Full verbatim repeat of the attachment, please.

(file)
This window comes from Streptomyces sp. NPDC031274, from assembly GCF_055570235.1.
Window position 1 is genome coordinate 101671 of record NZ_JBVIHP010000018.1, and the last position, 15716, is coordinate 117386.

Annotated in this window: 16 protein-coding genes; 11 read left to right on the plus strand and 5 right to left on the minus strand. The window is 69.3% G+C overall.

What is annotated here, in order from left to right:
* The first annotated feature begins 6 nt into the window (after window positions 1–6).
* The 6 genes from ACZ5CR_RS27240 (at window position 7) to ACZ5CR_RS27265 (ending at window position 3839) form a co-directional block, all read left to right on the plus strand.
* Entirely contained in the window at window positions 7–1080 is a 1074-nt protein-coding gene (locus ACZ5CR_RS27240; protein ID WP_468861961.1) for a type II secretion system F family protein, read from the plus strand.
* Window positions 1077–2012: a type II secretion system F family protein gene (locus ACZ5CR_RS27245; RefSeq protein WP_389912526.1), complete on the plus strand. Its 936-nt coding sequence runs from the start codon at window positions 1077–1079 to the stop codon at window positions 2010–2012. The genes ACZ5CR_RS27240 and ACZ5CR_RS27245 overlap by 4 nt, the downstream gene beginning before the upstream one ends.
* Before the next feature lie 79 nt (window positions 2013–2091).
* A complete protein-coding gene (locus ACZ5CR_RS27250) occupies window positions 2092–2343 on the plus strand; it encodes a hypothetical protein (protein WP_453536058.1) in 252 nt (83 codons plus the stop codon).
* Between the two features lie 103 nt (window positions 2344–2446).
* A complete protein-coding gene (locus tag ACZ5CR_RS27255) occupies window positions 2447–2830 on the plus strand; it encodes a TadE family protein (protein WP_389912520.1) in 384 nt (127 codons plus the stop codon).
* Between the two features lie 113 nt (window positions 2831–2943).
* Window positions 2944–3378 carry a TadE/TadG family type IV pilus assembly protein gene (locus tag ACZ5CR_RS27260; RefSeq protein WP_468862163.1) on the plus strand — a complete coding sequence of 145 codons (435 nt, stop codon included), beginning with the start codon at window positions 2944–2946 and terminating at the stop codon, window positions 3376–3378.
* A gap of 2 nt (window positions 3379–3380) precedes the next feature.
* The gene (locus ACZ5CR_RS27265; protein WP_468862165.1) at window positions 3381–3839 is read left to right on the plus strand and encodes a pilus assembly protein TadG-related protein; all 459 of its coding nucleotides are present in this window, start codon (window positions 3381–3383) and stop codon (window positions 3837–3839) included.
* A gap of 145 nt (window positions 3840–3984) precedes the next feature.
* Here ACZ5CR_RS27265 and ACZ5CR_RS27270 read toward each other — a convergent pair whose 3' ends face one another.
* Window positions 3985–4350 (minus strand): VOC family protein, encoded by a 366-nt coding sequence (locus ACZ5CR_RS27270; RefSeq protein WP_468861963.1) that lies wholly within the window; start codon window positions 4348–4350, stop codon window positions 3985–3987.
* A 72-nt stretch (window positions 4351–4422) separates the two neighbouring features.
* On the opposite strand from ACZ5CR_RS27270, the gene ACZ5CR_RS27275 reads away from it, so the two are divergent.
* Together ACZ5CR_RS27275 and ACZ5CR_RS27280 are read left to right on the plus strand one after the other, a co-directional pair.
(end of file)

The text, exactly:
This window comes from Streptomyces sp. NPDC031274, from assembly GCF_055570235.1.
Window position 1 is genome coordinate 101671 of record NZ_JBVIHP010000018.1, and the last position, 15716, is coordinate 117386.

Annotated in this window: 16 protein-coding genes; 11 read left to right on the plus strand and 5 right to left on the minus strand. The window is 69.3% G+C overall.

What is annotated here, in order from left to right:
* The first annotated feature begins 6 nt into the window (after window positions 1–6).
* The 6 genes from ACZ5CR_RS27240 (at window position 7) to ACZ5CR_RS27265 (ending at window position 3839) form a co-directional block, all read left to right on the plus strand.
* Entirely contained in the window at window positions 7–1080 is a 1074-nt protein-coding gene (locus ACZ5CR_RS27240; protein ID WP_468861961.1) for a type II secretion system F family protein, read from the plus strand.
* Window positions 1077–2012: a type II secretion system F family protein gene (locus ACZ5CR_RS27245; RefSeq protein WP_389912526.1), complete on the plus strand. Its 936-nt coding sequence runs from the start codon at window positions 1077–1079 to the stop codon at window positions 2010–2012. The genes ACZ5CR_RS27240 and ACZ5CR_RS27245 overlap by 4 nt, the downstream gene beginning before the upstream one ends.
* Before the next feature lie 79 nt (window positions 2013–2091).
* A complete protein-coding gene (locus ACZ5CR_RS27250) occupies window positions 2092–2343 on the plus strand; it encodes a hypothetical protein (protein WP_453536058.1) in 252 nt (83 codons plus the stop codon).
* Between the two features lie 103 nt (window positions 2344–2446).
* A complete protein-coding gene (locus tag ACZ5CR_RS27255) occupies window positions 2447–2830 on the plus strand; it encodes a TadE family protein (protein WP_389912520.1) in 384 nt (127 codons plus the stop codon).
* Between the two features lie 113 nt (window positions 2831–2943).
* Window positions 2944–3378 carry a TadE/TadG family type IV pilus assembly protein gene (locus tag ACZ5CR_RS27260; RefSeq protein WP_468862163.1) on the plus strand — a complete coding sequence of 145 codons (435 nt, stop codon included), beginning with the start codon at window positions 2944–2946 and terminating at the stop codon, window positions 3376–3378.
* A gap of 2 nt (window positions 3379–3380) precedes the next feature.
* The gene (locus ACZ5CR_RS27265; protein WP_468862165.1) at window positions 3381–3839 is read left to right on the plus strand and encodes a pilus assembly protein TadG-related protein; all 459 of its coding nucleotides are present in this window, start codon (window positions 3381–3383) and stop codon (window positions 3837–3839) included.
* A gap of 145 nt (window positions 3840–3984) precedes the next feature.
* Here ACZ5CR_RS27265 and ACZ5CR_RS27270 read toward each other — a convergent pair whose 3' ends face one another.
* Window positions 3985–4350 (minus strand): VOC family protein, encoded by a 366-nt coding sequence (locus ACZ5CR_RS27270; RefSeq protein WP_468861963.1) that lies wholly within the window; start codon window positions 4348–4350, stop codon window positions 3985–3987.
* A 72-nt stretch (window positions 4351–4422) separates the two neighbouring features.
* On the opposite strand from ACZ5CR_RS27270, the gene ACZ5CR_RS27275 reads away from it, so the two are divergent.
* Together ACZ5CR_RS27275 and ACZ5CR_RS27280 are read left to right on the plus strand one after the other, a co-directional pair.